Malaysian banks' deposits, loans grow at snail's pace

Leading Malaysian banks' deposits and loans posted their weakest average growth in at least 21/2 years in the third quarter, with the fragile ringgit and growing economic uncertainties set to put more pressure on profitability.

The growing pressure on banks' bottom line comes as Malaysia's economy is being buffeted by slumping commodity prices and a political and financial scandal at state fund 1Malaysia Development Bhd (1MDB).

Analysts said that while the ringgit's slump to a near 14-month low will not have a direct impact on local banks due to their limited US dollar exposure, it would add to their asset quality woes as it affects corporate sector profitability.

"Within the banking system, we see a sharp decline in loan growth from a year ago, reflecting the weaker sentiment evident among corporates and consumers," said Mr Simon Chen, vice-president and senior analyst at rating agency Moody's.

"Our view is that this slow pace of credit growth will persist over the next 12 to 18 months. We do not expect a significant pick-up in business loan growth, given the challenging external environment."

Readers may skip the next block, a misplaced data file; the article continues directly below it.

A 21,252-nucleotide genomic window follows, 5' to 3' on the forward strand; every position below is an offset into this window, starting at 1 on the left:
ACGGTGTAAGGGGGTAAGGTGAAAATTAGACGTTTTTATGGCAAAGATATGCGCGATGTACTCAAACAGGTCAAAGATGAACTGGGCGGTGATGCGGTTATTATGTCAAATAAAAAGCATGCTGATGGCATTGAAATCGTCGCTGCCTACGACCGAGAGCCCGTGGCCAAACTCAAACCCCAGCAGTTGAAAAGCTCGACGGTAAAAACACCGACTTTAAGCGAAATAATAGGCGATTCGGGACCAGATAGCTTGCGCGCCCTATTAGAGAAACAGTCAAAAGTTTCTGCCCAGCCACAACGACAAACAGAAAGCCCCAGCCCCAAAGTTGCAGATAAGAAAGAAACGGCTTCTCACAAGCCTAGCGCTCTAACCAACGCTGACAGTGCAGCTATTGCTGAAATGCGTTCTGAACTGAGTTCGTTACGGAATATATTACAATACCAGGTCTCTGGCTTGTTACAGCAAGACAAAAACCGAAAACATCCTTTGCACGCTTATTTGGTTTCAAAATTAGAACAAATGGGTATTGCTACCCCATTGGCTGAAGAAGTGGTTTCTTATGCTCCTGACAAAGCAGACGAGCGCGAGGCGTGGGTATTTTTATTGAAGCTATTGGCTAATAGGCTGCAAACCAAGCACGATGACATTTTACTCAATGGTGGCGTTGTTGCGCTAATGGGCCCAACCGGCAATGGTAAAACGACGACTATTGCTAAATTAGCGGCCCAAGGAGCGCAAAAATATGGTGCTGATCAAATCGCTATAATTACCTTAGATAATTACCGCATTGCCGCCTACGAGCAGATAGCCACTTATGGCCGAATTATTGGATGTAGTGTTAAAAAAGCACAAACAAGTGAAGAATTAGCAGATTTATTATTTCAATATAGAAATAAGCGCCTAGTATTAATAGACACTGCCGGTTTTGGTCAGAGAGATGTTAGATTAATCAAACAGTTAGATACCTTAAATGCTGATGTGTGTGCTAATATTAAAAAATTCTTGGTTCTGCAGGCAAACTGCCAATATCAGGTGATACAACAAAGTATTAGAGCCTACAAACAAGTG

Average loan growth at seven of Malaysia's top 10 banks, including Malayan Banking and Public Bank, was 1.2 per cent in the September quarter, its weakest since at least the March quarter of 2014, according to Thomson Reuters data.

Bank deposits grew an average 1.8 per cent in the latest quarter, also the weakest rate of growth since at least the March quarter of 2014, the data showed.

Underscoring the challenges for the sector, the country's biggest lender, Maybank, yesterday posted a 5.4 per cent fall in third-quarter profit to RM1.8 billion (S$581 million). Its fourth straight quarterly drop in profit comes amid slowing loan growth at home and exposure to the oil and gas industry.

Maybank lowered the full-year estimate for loan growth to 2 to 3 per cent from its initial forecast of 8 to 9 per cent, and cut the forecast for return on equity to 10.5 to 11 per cent from previous guidance of 11 to 12 per cent due to "selective asset growth".

Malaysian banks, which have traditionally enjoyed strong capital buffers and stable asset quality, have seen their bad loans rising in the last few quarters as some of their exposure to the oil and gas industry took a hit from falling prices.

Malaysian oil and gas service provider Petroleum Teknologi's default on a S$125 million bond last month highlights that pressure on the asset quality of banks will remain, some analysts said.

Adding to asset quality concerns is the ringgit, which has slumped 7 per cent over the last two weeks - making it the worst-performing currency in Asia.

This article was first published on November 25, 2016.
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